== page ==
***TW: below some difficult reasons are discussed as to why sex can be painful or uncomfortable, including medical reasons, post-sexual assault or because of coercion/control***
Often there is a really valid reason as to why we don’t want sex, yet we doubt ourselves about why that is.
There could a be thousand good reasons why we don’t (find out more here).
However, sometimes that reason might be that the sex itself (or the build up to it) is the problem
The simple truth is that if sex doesn’t feel good, we’re unlikely to want it in the future.
You wouldn’t want to eat something that tasted gross, made you worried about eating it, or hurt you.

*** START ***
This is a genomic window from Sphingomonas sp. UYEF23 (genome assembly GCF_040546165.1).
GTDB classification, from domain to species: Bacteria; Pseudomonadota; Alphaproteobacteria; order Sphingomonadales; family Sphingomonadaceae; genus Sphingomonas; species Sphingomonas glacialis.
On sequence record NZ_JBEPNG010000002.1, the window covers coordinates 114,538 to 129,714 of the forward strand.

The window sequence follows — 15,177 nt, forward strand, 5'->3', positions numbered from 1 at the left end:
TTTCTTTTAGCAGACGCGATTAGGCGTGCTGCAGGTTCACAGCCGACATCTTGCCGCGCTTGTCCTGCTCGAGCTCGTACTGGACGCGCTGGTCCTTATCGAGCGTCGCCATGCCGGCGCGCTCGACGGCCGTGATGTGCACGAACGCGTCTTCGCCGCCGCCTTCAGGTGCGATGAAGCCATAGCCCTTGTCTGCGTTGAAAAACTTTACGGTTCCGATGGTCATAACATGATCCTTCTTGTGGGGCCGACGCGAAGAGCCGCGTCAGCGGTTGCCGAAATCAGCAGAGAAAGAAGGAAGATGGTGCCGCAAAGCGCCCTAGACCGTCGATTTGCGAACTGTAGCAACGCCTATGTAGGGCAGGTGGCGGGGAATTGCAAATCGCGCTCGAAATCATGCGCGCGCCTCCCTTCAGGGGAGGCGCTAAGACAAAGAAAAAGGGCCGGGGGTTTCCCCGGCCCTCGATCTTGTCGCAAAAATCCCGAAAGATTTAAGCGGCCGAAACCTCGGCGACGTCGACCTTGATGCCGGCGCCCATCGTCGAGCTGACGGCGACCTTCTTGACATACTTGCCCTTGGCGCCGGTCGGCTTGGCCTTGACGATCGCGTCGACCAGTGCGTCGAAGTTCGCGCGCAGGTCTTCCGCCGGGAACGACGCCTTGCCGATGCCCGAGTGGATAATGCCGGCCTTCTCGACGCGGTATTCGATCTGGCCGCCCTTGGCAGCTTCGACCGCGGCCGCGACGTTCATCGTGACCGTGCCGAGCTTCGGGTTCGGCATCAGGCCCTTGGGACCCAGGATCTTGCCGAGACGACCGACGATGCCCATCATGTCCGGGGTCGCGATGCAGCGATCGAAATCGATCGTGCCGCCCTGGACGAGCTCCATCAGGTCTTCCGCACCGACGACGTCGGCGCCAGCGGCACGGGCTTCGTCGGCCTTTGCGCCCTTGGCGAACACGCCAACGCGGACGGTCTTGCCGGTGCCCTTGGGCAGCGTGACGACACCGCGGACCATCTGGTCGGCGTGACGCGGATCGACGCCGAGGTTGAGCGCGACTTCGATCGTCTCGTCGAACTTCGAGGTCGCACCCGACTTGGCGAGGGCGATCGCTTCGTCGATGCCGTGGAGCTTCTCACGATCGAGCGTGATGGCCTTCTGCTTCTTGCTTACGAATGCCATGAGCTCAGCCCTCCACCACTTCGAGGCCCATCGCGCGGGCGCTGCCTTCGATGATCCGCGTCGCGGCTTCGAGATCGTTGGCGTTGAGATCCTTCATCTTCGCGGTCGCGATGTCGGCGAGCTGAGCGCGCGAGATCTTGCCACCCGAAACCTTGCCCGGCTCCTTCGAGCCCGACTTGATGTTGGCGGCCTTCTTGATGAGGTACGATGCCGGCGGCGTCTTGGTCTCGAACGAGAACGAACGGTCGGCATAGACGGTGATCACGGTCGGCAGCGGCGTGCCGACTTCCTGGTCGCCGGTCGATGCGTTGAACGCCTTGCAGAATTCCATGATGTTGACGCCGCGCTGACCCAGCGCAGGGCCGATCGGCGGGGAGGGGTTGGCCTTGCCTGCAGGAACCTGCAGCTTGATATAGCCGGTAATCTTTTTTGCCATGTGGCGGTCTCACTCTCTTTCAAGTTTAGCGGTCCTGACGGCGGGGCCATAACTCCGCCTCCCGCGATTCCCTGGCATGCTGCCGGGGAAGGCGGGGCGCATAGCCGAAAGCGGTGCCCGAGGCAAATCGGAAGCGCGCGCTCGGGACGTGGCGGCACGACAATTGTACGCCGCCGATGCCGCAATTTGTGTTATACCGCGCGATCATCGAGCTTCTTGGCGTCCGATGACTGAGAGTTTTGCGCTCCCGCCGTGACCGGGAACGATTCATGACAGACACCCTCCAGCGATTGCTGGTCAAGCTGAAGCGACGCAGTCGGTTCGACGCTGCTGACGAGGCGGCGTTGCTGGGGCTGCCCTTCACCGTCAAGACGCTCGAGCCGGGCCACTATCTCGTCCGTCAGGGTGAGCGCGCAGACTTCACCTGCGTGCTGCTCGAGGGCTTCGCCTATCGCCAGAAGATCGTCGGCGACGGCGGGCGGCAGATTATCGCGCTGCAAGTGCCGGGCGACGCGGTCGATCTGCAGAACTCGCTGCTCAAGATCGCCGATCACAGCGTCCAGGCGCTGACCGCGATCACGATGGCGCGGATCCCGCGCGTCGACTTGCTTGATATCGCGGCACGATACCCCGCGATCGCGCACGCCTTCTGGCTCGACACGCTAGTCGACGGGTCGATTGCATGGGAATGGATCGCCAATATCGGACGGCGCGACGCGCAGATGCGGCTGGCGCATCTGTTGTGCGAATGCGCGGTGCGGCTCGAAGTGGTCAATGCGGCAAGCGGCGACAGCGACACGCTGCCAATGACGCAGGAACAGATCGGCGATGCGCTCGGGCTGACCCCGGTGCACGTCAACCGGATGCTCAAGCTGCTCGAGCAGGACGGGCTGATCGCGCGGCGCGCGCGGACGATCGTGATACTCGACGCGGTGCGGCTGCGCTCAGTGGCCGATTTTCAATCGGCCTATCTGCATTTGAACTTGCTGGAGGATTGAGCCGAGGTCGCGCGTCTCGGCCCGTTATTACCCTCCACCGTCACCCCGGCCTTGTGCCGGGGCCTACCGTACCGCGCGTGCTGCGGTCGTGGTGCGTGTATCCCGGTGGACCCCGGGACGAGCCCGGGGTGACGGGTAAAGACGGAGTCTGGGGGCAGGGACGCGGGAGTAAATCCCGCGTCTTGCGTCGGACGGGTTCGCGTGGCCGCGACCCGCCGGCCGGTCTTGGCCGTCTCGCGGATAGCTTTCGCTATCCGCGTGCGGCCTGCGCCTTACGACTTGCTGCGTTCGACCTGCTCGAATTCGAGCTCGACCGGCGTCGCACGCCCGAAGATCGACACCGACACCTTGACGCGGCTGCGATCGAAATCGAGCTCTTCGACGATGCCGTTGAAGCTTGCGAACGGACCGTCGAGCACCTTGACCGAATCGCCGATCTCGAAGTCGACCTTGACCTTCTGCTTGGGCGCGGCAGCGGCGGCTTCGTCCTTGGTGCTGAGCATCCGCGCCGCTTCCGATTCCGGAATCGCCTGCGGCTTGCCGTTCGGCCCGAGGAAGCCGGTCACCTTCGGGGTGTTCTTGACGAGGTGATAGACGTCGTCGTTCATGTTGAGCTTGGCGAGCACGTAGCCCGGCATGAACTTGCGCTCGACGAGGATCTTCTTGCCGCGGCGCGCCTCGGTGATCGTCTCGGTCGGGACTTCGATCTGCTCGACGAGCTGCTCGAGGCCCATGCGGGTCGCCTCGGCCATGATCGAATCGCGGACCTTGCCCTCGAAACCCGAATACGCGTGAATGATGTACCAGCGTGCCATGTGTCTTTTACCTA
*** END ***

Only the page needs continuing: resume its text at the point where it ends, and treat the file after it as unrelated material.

In fact, you’d probably actively avoid it.
So if you’ve been shuffling away from your partners advances or going to bed later/earlier than them to avoid sex, perhaps there’s something in it about how the sex feels.
Read on for details about how distressing, unexciting, bad or painful sex (either the sex you’re having or your experience of the build up) can impact on your sex drive….
It might be that sex has become stressful for you, for a variety of reasons.
This might be around anxiety.
You might be trying your hardest to relax into sex but if you feel stressed or worried, sex might be the time when these anxious thoughts seep into your mind.
You might be trying your hardest to be “in the moment” and surrender to pleasure but instead are fighting an internal battle against intrusive thoughts.
To really enjoy sex you need to be relaxed so this then becomes a vicious cycle in which you can’t orgasm because you’re so stressed by not feeling like you’re going to orgasm. Capeche?